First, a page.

If preparation of an Environmental Impact Report is required costs are defined as "Not to Exceed" $98,000.00.
The district also approved a "Notice to Proceed" for an agreement with BakerNowicki Design Studio. The notice was defined as "authorized the architect to only begin and complete both the Pre-Design & Programming Analysis Phase and the Initial Planning Phase of the new high school project”.
Through Schematic Design Only - $181,569.38
That brings us to a single meeting expenditure authorization for Gird Road of from $242,069.38 - 279,569.38.
Superintendent Cunningham couched authorization of these funds as something that the district could withdraw from at any time. These assurances prompted those members of the board who questioned such expenditures to approve both measures..
EARLIER EXPENDITURE APPROVALS:
This is only the latest of a number of approved expenditures for the Gird Road site.
At the December 8, 2016 BUSD board meeting...
BUSD approved a Proposal from Hernandez Environmental Services to "Provide Focused Biological Surveys" at the New Bonsall High School Gird Road site.
If a "Wetland Permit Application" is required - $38,810.00.
If a "Wetland Permit Application" is not required - $30,810.00.
Bonsall also approved a "Lease / Lease Back Agreement" with Erickson-Hall Construction Company for the "Proposed New Bonsall High School Construction" on Gird Road.
$75,000.00 - committed to cover costs associated with "Pre-construction Services".
TOTAL AUTHORIZATIONS APPROVED BY THE DISTRICT TO DATE: Between $ 355,879.38 to $ 393,379.38.
THE BOTTOM LINE:
CATE believes that such authorization of funds is both premature and not in the best long term interest of the district. The more the district spends on the Gird Road site, the more difficult it will be to make a different and better site choice in the future. Taking a more cautious approach that considers recent offers from Ocean Breeze for the property immediately adjacent to the current school site, and working with CATE to locate other future use properties is a much more prudent approach.
The agreement with Erickson-Hall alone will mean that the district is agreeing to pay 147 payments of $300,000 per month with a final payment of $9,624.00, bringing the cost of this deal alone to the staggering sum of $44,109,741 (over twice the original price specified—the “Greatest Maximum Price” or GMP for the project is $20,459,251.00). The monthly payments for this contract are based on an annual interest rate of 14.6%!
Where does the $300,000 a month payment come from? The answer is general funds. Because teachers’ salaries and school operating costs come out of this fund and because state contributions to public schools are falling and will continue to fall (according to school sources), a $300,000 a month payment would be a reckless financial decision. The only place the district could possibly come up with 44 million dollars would be through another bond, and that is far from guaranteed.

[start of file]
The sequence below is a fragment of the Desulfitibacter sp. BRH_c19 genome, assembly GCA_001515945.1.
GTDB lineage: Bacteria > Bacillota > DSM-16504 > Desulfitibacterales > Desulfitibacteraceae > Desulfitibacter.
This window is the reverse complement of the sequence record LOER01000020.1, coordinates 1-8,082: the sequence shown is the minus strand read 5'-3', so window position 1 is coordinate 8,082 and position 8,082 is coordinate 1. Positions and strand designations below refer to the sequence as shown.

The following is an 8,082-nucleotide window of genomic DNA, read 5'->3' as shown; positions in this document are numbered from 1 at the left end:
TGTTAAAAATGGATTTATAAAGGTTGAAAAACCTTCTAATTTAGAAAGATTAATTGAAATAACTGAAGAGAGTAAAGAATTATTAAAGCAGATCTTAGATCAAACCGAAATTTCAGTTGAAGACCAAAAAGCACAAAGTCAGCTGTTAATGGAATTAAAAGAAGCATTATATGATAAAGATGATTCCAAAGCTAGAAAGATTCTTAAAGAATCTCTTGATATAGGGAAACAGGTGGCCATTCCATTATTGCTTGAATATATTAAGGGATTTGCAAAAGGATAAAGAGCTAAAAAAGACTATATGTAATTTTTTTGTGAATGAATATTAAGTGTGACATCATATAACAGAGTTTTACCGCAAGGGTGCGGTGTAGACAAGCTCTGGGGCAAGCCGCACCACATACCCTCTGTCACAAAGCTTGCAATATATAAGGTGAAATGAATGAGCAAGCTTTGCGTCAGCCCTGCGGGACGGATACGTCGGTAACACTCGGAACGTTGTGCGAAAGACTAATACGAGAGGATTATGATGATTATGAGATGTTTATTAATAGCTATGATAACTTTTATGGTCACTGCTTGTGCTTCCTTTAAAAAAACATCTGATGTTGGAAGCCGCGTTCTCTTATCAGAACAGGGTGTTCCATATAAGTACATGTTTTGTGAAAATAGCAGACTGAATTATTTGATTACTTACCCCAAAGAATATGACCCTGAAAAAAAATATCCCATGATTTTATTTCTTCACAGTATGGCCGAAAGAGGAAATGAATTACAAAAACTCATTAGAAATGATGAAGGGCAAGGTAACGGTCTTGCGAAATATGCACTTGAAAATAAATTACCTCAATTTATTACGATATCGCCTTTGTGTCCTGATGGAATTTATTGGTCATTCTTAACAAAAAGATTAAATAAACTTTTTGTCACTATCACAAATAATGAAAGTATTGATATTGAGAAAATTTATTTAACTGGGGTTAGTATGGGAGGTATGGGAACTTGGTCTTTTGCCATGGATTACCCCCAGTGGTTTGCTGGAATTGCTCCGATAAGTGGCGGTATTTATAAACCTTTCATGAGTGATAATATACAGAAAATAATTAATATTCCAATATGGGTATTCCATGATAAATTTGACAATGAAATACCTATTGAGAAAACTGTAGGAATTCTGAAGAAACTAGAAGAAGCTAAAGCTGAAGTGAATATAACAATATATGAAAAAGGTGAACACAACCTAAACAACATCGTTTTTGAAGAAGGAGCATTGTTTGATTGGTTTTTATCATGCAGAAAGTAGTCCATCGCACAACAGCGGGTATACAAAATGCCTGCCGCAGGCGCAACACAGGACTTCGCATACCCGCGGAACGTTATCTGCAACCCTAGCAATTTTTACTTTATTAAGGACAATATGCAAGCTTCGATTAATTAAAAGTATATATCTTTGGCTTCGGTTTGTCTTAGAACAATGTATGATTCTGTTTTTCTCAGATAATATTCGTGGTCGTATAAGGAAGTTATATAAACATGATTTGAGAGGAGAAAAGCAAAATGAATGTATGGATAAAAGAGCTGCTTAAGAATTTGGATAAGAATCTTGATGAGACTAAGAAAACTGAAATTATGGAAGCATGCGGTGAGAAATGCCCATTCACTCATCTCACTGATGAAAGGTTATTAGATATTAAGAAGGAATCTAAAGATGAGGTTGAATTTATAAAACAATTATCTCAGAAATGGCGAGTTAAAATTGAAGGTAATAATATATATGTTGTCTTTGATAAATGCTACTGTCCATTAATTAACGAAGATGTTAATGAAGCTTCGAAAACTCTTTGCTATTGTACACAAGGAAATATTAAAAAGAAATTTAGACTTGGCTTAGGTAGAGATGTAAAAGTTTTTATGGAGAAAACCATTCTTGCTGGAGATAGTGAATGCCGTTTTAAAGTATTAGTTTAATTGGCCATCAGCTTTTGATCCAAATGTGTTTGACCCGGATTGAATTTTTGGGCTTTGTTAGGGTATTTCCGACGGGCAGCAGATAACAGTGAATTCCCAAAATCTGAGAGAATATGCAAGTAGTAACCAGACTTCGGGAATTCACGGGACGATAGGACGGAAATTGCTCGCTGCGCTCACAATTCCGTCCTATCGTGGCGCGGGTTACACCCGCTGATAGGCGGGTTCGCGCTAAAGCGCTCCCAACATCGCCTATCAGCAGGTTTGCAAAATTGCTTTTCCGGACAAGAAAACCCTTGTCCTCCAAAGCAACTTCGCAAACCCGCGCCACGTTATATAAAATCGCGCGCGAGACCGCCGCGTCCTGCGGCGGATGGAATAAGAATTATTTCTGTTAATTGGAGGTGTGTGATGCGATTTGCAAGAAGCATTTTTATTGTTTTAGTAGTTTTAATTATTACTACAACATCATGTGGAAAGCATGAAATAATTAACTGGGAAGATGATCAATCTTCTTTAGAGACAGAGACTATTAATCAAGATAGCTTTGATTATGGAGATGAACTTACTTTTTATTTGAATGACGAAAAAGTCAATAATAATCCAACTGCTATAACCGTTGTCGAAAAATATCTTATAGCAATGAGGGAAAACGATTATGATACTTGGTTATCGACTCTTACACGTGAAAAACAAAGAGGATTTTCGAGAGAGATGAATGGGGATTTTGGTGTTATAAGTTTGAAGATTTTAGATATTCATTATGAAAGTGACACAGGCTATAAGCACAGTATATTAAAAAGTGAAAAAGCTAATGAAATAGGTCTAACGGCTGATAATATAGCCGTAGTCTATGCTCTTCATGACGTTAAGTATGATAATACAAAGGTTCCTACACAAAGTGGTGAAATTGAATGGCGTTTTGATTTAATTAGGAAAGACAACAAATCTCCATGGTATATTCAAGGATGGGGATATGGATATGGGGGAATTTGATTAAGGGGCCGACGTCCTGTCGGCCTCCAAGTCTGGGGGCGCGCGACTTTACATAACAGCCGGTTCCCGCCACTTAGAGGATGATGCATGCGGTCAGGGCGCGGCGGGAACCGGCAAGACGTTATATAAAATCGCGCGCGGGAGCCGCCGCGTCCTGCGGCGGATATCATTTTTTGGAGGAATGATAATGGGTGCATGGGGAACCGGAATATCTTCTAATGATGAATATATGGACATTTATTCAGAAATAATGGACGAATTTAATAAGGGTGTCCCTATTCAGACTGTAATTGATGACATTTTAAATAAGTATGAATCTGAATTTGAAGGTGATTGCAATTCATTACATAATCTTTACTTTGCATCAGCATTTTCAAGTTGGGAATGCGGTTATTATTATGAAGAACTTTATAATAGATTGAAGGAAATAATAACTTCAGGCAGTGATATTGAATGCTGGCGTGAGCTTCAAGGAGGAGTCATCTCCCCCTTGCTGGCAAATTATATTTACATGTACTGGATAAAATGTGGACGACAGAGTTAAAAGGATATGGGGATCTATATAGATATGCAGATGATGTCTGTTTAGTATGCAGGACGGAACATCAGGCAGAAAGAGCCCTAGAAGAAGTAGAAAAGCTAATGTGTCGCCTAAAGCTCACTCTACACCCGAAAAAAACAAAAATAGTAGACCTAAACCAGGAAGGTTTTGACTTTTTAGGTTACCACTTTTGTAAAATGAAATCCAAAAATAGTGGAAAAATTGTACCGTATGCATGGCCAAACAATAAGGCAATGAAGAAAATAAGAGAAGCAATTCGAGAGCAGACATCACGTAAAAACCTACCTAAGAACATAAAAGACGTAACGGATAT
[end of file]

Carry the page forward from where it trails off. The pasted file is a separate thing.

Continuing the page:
The passage of a school bond in 2018 or even in 2020 is not likely without community support, and the community has told the District four times that they do not think Gird is a proper location. Is the district willing to risk gambling another bond to pay for Gird when the local community is so vocally against a school in this location? With a history of four failed school bonds for Gird Road, the passage of another bond without local community support seems doomed to fail. And remember, the money spent to place these failed bonds on the ballot came out of the school budget and could better be spent on things that benefit today’s education programs.
In our view, BUSD administrators continue to make bad financial decisions by putting their wants for grand schools before their needs of good teachers and a curriculum and school program that will attract more students.
An article published in the "San Diego Reader" on February 16th, 2017 points to a potential conflict of interest at the Bonsall Unified School District, along with a review of the districts use of Lease - Lease Back Agreements with Erickson-Hall Construction Company.
Read the Article Here
On February 6, 2017 Superintendent Dr. Justin Cunningham was notified that the BUSD had been named in a legal complaint brought forward by CalTAN alleging that the BUSD had entered into an illegal lease-leaseback (L-LB) agreement with construction company Erickson-Hall.
The complaint accuses the District of not following CA state guidelines in regard to the agreement that the Board approved on December 8, 2016. After receiving CaLTAN’s legal complaint, Dr. Cunningham requested that an action item be placed on the February meeting agenda recommending that the (illegal) “agreement” be rescinded. On February 9, 2017 the Board voted to rescind this L-LB agreement.